The First Law of Habit Formation: Make it Obvious

Let me just start by saying, our lessons in habit formation and any resources provided are all interpretations of or direct lessons from the Book Atomic Habits by James Clear. Incredible amounts of time and research has gone into the book, so please don't think the concepts are original ideas from me; Again they are my interpretations only.

The process of behaviour change always starts with awareness. You need to be aware of your habits before you can change them.

Once something has become a habit, it is an unconscious action that is performed without prior thought or oftentimes even awareness.

As stated before raising awareness of a habit; from an unconscious to a conscious level, is the first step to changing it. Habit or behaviour change is less about motivation and more about setting yourself up for success by optimising the way you think, the way you prepare and the environment you are in. Successful Habit change has been split into 4 ‘laws’, all of which will optimize your ability to make life long, positive changes.

The first law of habit formation is to make the desired habit obvious. It may sound silly but something that you are constantly aware of or reminded about is much harder to forget. Something that is obvious and therefore constantly repeated is a habit that will eventually become autonomous.

There are several very effective strategies to help you make a desired habit ‘more obvious’:

  • Implementation intentions
  • Habit Stacking
  • Optimizing your environment
  • Make bad habits Invisible - Inversion of the first law
Implementation Intentions

This is a strategy about how you intend to implement your habit. By associating a when and where with your desired habit you increase your chances of success. Many people believe they fail at forming new habits due to a lack of motivation, more times than not this is not the case. What they instead lack is clarity; it is not always obvious when and where to take action.

I will [Behaviour] at [Time] in [Location].

Eg. I will Exercise at 6:15 in the Zion fitness morning class.

By clearly associating a habit with a time and location you have provided yourself with clarity around the habit.

Habit Stacking

No behaviour happens in isolation. Each action becomes a trigger that forms the subsequent action. Eg. You go to the bathroom → You wash your hands → You remember the towels need to be washed → You add laundry detergent to the shopping list because you are out. This cycle will continue.

After [Current Habit] I will [Desired Habit].

Eg. After brushing my teeth in the evening I will floss.

A few things to take into account with habit stacking. The cue should have the same frequency as your desired habit, there is no point stacking a desired daily habit with a cue that is performed once per week. Consider when you will be most successful, don't stack a habit when you are likely to be busy or interrupted.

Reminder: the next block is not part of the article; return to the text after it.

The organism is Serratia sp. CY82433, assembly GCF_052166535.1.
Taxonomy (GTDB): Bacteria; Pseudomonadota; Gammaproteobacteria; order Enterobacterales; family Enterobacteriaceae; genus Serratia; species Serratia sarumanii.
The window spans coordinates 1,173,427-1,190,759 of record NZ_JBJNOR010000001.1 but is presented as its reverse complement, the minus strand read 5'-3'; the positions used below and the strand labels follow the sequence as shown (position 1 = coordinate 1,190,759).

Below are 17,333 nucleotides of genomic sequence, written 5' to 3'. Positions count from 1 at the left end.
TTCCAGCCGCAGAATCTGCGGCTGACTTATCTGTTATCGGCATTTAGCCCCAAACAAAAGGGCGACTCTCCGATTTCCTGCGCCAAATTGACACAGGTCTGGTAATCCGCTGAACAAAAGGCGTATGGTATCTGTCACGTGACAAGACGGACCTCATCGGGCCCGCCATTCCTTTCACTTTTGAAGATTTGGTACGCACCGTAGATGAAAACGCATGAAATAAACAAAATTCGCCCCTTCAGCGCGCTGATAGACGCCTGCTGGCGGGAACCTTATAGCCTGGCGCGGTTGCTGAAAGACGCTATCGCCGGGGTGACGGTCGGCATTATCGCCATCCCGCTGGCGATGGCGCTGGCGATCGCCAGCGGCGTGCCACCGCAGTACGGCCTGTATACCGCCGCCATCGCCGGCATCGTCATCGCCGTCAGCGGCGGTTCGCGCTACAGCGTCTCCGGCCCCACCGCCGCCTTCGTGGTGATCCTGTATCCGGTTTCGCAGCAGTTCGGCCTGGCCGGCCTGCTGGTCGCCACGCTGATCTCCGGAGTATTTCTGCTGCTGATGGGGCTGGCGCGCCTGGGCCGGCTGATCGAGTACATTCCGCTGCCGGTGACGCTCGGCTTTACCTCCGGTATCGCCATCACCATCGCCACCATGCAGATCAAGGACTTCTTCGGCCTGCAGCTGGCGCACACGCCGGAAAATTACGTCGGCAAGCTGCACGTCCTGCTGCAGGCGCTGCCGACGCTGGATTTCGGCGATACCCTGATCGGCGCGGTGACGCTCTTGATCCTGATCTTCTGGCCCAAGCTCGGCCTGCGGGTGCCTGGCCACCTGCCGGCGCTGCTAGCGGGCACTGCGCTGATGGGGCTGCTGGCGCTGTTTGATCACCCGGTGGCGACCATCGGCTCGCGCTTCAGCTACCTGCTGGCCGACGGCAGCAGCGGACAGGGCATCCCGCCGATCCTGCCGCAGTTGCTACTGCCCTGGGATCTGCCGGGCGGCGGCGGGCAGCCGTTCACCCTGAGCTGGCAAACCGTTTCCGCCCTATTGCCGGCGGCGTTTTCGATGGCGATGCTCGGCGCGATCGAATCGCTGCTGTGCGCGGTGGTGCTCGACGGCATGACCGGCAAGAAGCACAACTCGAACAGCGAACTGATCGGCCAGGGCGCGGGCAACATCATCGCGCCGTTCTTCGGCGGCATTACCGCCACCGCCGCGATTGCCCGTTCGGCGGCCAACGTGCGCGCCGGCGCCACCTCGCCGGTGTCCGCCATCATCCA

Optimize your Environment

The most powerful of all our human senses is Vision. The brain will prioritize what it see’s above all else, therefore the environment is the invisible hand that shapes human behaviour. People often choose products based upon where they are not what they are. Psychologist Kurt Lewin wrote a simple equation: Behaviour is a function of the person in their environment or B = f (P,E).

Here are some simple real world examples that highlight how location/environment can trigger our behaviours.

When shopping, items at eye level tend to be purchased more regularly than any other, for this reason you will find the more expensive items at eye level. The same goes for end caps (the units at the end of the aisle), these are money making machines due to the foot traffic they encounter. Eg. In America 45% of all Coca Cola sales come specifically from end caps.

What are our takeaways from all of this? When establishing a habit, make the cue a big part of your life. The most persistent behaviours usually have multiple cues. By sprinkling cues throughout your surroundings, you increase the odds that you'll think about your habit throughout the day.

Make it Invisible (Inversion of 1st law):

One of the most practical ways to eliminate a bad habit is to reduce exposure to the cue that causes it. The people who have the best self control are typically the ones who use it the least.

‘So yes perseverance, grit and willpower are essential to success, but the way to improve these qualities is not by wishing you were a more disciplined person, but by creating a more disciplined environment” - James Clear

Recent research has shown that once the mental grooves of a habit have been ingrained into your brain they are unlikely to ever be completely removed. This means that simply resisting temptation is a short term strategy at best. For long term success in removing a bad habit we need to reduce our exposure to the cues which stimulate the habit - Make it Invisible.

To the best of my understanding that is an explanation and summary of the First law of habit building. As summary of a summary:

  • Fill out the habits score card. Write down your current habits to become aware of them.
  • Use implementation intentions
  • Use habit stacking
  • Design your environment. Make the cues of good habits obvious and visible.

Next week we will take a look at the second law of habit building: Make it Attractive

The staff here at Zion fitness have been extensively trained in guiding others along this habit formation process. If you or anyone you know needs help then please reach out and we will do all we can to assist.

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Lachlan Bisshop

M.C. ExPhys, G. CertWHS, Pn1

Accredited Exercise Physiologist ESSAM AEP

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